The Middle Eastern country’s concern with the European conflict may go beyond humanitarian motives.
Israel has made numerous statements these past few weeks welcoming Ukrainian Jews “home” to Israel, should they seek to emigrate. Unlike the Ukrainians with Temporary Protection Status (TPS) in the EU — which, as the name suggests, offers temporary protection — all Jews can claim citizenship with no questions under the Law of Return, even if they’ve never visited.
“This is an important moment, a moment we were destined for and for which the State of Israel was established,” Israeli Prime Minister Naftali Bennett said two weeks into the conflict in Ukraine. Tel Aviv has stated that it is expecting up to 100,000 Jews to arrive from Ukraine — and even Russia — in the coming months.
“The great mission is to open the doors, to open the hearts, to receive our brothers and sisters fleeing a difficult war. Make sure that [they will have a reception that] will soften even a little the trauma they are experiencing, an inconceivable trauma — to uproot yourself within hours or days and move to a far and different country,” Bennett continued.
Despite the talks of humanitarianism amidst trauma, however, Israel announced that only 5,000 new non-Jewish Ukrainians would be able to come to Israel as refugees, while an existing 20,000 would be allowed to remain during the conflict.
This positioning exposes Israel's discriminatory motivations and hints at a policy of opening borders to a population — not necessarily because they are in need — but rather as a means to alter the national demographic.
It's a perfect opportunity for Tel Aviv to use Ukrainian refugees as a means to earn demographic dividends, knowing that the global sympathy for Ukrainians could overshadow such a politically-motivated resettlement plan.
Unwittingly or not, President Zelenskyy, as well as other members of his staff, have carried the water for Israel by iterating on several occasions that Ukraine is like Israel, defending itself against "total destruction." It is unclear what the point of this rhetoric is — whether it is to garner sympathy from Western audiences or an attempt to distort all the international law and human rights violations that Israel conducts on a daily basis.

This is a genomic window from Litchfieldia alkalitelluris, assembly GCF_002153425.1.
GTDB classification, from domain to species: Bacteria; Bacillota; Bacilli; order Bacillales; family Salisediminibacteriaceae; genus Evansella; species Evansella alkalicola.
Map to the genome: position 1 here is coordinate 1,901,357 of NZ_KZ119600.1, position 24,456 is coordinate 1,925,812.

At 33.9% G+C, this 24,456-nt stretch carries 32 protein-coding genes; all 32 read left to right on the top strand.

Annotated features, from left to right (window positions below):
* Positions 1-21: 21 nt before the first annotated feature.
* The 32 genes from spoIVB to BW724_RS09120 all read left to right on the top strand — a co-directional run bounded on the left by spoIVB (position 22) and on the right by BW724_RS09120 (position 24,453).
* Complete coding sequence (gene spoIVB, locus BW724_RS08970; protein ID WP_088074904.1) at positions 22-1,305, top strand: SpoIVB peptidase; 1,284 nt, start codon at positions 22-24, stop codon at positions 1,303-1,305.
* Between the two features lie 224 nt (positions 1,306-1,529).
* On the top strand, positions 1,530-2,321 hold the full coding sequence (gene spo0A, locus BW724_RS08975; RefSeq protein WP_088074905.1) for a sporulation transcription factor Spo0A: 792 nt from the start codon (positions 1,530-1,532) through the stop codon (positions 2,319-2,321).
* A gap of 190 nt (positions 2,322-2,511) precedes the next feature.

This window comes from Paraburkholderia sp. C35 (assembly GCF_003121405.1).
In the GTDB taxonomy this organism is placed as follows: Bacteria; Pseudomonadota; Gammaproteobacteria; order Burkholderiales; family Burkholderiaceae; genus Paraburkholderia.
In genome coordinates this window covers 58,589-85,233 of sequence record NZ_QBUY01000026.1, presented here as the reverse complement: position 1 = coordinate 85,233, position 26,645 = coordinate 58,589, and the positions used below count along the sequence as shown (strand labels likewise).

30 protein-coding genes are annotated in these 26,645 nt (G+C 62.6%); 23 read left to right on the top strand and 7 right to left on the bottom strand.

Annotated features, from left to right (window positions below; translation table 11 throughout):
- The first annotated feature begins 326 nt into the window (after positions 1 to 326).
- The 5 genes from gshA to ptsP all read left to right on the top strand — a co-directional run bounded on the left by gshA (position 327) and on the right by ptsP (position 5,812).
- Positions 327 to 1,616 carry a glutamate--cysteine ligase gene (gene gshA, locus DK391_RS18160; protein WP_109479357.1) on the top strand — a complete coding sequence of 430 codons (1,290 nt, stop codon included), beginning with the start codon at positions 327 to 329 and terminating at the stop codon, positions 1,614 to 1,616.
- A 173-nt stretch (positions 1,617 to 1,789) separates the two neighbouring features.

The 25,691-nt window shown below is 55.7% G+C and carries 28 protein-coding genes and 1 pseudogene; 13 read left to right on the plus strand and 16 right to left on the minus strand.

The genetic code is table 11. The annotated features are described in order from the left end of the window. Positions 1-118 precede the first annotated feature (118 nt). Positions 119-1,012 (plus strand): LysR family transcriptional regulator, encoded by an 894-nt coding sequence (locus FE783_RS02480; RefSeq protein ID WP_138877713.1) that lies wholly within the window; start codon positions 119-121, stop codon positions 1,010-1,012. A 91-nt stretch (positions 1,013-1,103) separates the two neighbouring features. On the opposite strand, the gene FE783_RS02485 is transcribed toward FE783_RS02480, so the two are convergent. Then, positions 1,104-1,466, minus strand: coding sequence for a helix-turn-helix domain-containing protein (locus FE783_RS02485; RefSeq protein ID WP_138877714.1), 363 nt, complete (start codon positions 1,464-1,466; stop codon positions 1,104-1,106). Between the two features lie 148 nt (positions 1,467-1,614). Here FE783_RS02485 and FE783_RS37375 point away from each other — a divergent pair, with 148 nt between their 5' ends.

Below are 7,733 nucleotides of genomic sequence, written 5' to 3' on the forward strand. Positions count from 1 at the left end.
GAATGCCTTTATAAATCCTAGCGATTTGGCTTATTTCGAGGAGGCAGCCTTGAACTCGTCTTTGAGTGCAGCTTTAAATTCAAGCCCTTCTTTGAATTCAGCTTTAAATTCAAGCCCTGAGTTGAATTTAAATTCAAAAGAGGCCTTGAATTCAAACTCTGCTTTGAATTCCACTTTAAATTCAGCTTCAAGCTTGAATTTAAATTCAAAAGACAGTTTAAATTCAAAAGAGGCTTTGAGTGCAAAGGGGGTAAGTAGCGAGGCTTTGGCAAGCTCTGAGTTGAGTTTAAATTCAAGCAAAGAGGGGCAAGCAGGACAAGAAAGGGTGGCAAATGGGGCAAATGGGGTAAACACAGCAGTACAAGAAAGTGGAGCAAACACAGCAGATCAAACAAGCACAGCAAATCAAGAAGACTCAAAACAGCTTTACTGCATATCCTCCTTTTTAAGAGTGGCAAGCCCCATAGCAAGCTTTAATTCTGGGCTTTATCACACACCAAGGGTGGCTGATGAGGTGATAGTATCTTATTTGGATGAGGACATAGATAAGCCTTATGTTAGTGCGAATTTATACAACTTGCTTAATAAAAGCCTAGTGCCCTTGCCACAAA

Executing the resettlement goal
The United Nations recently announced that an estimated 3.7 million Ukrainians have fled the violence in their country since its commencement on February 24, adding that within the first ten days of the conflict, some two million people were displaced.
The majority of these individuals have been seeking refuge, primarily in neighbouring European Union countries. In fact, Ukrainians and residents of Ukraine have the right to TPS and thus are granted a renewable residency term of between one to three years and allowed access to healthcare, education, and housing.
The European Commission has even allocated 500 million euros — a quarter of its entire humanitarian budget — to the Ukrainian crisis, so the support is both available and easily accessible.
Since the start of the crisis, media outlets and certain politicians alike have continuously spewed racist rhetoric against refugees of differing origins, while the rhetoric on Ukrainians has been constant and wholeheartedly supportive.
This then begs the question, why does Israel, a country in the Middle East, one that is both currently and constantly violating international human rights, chime in and vouch for support for Ukrainians, especially when a large bulk of the international refugee “problem” is centred in the Middle East region?
To highlight both the conscious construction and dedication to this project, two key observations can be made. First, the announcement of the World Zionist Organization dedicating 1,000 new units to Ukrainian Jews, now becoming Israeli. These units are located in the occupied Golan Heights as well as in the occupied Naqab region. The Golan Heights is still being contested by Syria as sovereign Syrian territory. This claim has been validated by numerous international organisations including the United Nations.
Second, Israel has set up, through the Jewish Agency for Israel, an organisation that supports and funds Jewish immigration and settlement in Israel and Occupied Palestine, several stations on the Ukrainian borders for Ukrainian Jews, and has provided direct flights to Ben-Gurion airport in Tel Aviv. In one week alone, the agency raised $15 million.
To elaborate, Ukrainian Jews have essentially been called to come “home.” This statement in itself is contradictory as Ukrainians have been confronted with violence in their home country and are waiting for this to settle to be able to return. Israel, unlike the EU, however, does not see it like that. This injustice is not just observed by comparing the treatment of said refugees with that of the indigenous Palestinians but also when considering the migration and mistreatment of Ethiopian Jews.
This plan, while apparently created in support of those faced with a humanitarian crisis, seems to be just another method to “up” the number of Jews in Israel. Israelis would do well to remember that these are people fleeing a conflict zone and may not be as eager to erase their nationality and culture to claim demographic dominance in a land they have most likely never even visited before.
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